A superfit teenager who thought he’d slipped a disk deadlifting 660 pounds was shocked to discover his back pain was a tumor which left his legs paralyzed.
Brandon Hackett, now 20, was diagnosed with Ewing sarcoma last year – a rare type of tumor that occurs in the bones or in the soft tissue surrounding bones. It took him six months to regain all movement in his legs and he had to learn to walk again using aids including a Zimmer frame.
Hackett, who is now back in the gym and cancer free, said: “I was wondering if I would ever be able to walk again. I couldn’t even think about anything else.”
Hackett, then 19, first noticed he was experiencing back pain in July 2021 while training for a weightlifting competition. After visiting his doctor, he was told it was tight muscles and started undergoing physiotherapy.
However, the pain continued and spread into his stomach. Then, while walking home from a shift at work, he began to experience tingling sensations down his legs. He visited the doctor again where he was told it was likely sciatica.
Hackett, from Barnsley, U.K., then went to Leeds festival in August 2021 and noticed his legs were feeling weak on the Saturday, before waking up on the Sunday and struggling to walk.
And at home, he collapsed in his bedroom. But after visiting the hospital again was told to go home – where he collapsed again. He then returned to the hospital needing to use a Zimmer frame.
Tests revealed something was compressing his spine and he was transferred to Sheffield Hospital, by which time he couldn’t even stand up. After emergency decompression surgery, he gradually began to regain minimal movement in his legs and was eventually diagnosed with Ewing sarcoma. The cancer hadn’t spread and treatment began in October 2021.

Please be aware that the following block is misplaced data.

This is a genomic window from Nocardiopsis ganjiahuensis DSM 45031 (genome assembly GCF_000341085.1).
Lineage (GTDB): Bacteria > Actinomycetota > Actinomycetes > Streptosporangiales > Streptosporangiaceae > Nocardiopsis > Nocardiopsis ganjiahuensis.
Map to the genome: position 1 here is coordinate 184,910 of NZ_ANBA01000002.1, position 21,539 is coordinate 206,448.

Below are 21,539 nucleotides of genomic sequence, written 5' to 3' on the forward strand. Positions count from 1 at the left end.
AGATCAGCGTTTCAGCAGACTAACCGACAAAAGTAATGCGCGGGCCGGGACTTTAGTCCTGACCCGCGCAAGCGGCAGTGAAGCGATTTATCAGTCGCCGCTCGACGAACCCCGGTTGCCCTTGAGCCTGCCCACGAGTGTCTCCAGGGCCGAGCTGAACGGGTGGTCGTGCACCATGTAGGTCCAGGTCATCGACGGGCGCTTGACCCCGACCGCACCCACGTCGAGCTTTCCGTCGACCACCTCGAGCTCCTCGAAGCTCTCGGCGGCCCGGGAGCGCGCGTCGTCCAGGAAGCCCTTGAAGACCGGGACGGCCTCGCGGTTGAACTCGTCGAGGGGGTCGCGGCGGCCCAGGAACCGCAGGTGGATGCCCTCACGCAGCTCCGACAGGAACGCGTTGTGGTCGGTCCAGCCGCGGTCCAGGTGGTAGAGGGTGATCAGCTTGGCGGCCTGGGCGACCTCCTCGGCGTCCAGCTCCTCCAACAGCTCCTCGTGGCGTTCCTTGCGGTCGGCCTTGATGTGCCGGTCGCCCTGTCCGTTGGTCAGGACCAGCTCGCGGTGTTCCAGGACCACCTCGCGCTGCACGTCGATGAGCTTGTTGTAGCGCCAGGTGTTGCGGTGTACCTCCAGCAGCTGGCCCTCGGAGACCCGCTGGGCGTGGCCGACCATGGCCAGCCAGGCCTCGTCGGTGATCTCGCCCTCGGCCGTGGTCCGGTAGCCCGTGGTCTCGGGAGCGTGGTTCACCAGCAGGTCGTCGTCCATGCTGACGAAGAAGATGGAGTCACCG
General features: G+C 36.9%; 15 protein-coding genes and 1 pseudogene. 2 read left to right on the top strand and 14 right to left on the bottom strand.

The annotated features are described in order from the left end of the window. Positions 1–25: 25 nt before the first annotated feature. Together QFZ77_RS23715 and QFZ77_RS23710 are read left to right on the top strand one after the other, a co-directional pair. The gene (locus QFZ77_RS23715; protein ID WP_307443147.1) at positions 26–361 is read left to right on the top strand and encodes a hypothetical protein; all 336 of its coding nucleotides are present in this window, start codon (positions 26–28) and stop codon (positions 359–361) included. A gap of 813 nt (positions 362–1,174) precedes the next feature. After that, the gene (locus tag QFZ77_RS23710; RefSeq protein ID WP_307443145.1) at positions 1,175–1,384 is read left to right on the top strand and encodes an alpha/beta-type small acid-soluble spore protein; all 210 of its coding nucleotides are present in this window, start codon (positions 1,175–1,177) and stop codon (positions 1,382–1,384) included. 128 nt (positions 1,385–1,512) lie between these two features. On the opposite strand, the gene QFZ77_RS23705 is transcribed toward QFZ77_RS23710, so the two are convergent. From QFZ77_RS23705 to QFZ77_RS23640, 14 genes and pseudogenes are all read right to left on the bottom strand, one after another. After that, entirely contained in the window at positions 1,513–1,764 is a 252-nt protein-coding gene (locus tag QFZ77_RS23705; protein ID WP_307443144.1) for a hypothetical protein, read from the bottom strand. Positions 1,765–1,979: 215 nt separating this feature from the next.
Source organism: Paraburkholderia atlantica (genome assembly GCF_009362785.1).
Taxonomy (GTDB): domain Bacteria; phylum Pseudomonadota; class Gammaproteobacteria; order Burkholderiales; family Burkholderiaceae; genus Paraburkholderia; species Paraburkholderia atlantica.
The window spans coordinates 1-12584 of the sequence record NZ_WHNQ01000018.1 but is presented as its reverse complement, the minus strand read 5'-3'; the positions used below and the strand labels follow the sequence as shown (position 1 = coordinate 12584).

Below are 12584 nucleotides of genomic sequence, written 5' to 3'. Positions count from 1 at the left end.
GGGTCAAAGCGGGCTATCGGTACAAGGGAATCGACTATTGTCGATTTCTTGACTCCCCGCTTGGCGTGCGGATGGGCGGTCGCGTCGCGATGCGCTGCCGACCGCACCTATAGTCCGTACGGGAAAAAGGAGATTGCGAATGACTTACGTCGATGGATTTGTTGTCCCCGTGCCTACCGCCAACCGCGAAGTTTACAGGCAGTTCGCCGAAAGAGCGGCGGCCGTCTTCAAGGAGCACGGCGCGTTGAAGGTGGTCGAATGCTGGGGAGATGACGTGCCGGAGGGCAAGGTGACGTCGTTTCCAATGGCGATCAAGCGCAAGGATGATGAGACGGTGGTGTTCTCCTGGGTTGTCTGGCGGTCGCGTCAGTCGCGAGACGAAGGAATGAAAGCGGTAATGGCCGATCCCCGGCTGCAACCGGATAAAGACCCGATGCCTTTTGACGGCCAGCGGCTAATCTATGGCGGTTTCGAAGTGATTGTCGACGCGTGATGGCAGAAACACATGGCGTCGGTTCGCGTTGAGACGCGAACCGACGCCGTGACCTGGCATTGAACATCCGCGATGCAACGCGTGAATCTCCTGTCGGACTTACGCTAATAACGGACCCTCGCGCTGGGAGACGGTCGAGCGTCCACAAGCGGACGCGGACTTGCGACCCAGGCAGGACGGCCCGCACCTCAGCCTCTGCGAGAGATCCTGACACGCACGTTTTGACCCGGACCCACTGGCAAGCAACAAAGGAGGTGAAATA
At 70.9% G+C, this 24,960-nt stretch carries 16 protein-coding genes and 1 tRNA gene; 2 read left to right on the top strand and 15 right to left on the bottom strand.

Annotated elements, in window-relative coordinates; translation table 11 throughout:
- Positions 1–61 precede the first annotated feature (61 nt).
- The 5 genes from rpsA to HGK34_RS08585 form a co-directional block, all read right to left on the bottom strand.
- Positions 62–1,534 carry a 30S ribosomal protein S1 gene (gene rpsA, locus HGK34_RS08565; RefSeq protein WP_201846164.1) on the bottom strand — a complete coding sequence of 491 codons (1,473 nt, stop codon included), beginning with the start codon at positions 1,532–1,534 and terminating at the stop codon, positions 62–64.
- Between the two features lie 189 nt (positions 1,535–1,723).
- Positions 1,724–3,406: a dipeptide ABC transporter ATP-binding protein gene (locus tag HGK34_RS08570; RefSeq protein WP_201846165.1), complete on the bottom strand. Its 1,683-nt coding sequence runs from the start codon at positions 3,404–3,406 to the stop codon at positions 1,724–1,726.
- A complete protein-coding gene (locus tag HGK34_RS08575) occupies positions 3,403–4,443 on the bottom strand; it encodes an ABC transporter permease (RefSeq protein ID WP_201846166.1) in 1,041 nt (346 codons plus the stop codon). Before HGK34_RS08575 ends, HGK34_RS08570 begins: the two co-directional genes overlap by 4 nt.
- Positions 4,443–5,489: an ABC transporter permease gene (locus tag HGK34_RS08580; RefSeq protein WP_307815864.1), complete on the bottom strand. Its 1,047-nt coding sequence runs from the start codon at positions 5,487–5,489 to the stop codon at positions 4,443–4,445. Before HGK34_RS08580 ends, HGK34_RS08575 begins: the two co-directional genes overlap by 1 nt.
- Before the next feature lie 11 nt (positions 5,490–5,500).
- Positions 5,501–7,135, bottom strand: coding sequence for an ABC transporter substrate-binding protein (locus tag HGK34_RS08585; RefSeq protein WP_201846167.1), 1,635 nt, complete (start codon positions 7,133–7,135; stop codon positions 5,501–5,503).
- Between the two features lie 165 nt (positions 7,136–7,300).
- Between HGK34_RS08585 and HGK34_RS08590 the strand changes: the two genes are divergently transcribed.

Hackett said: “I just thought it was sciatica because I was doing 300 kilograms [660 pounds] deadlifts at the gym. I didn’t know if I’d slipped a disk. When I collapsed, I didn’t know what was going on.
“I’m quite a chill person so I wasn’t really too worried but I was confused and thought ‘this is not normal’. It was really scary and weird with a tingling sensation that didn’t go away, every time I tried to move it was like my whole body was getting electrocuted. It felt like my legs were cemented to the floor and I couldn’t even move my toes.”
Following chemotherapy, Hackett slowly began to regain movement and began to teach himself to walk again. He said: “I had to spend an entire week lying on my back to reduce swelling in my spinal cord – it was a relief when I started to get movement back towards the end of the week.”
Now, he has been told he will make a full recovery–and has even started visiting the gym again. He said: “I got from having to use a Zimmer frame to just using a stick on my own as I didn’t want to wait for physiotherapy.
“I’ve only really just started physio but I can walk without any help, I just take a stick in case I lose my balance. The tumor is gone now and scans have come back all clear – I’m back in the gym again too.”
Brandon is now planning to become a personal trainer.
Produced in association with SWNS.
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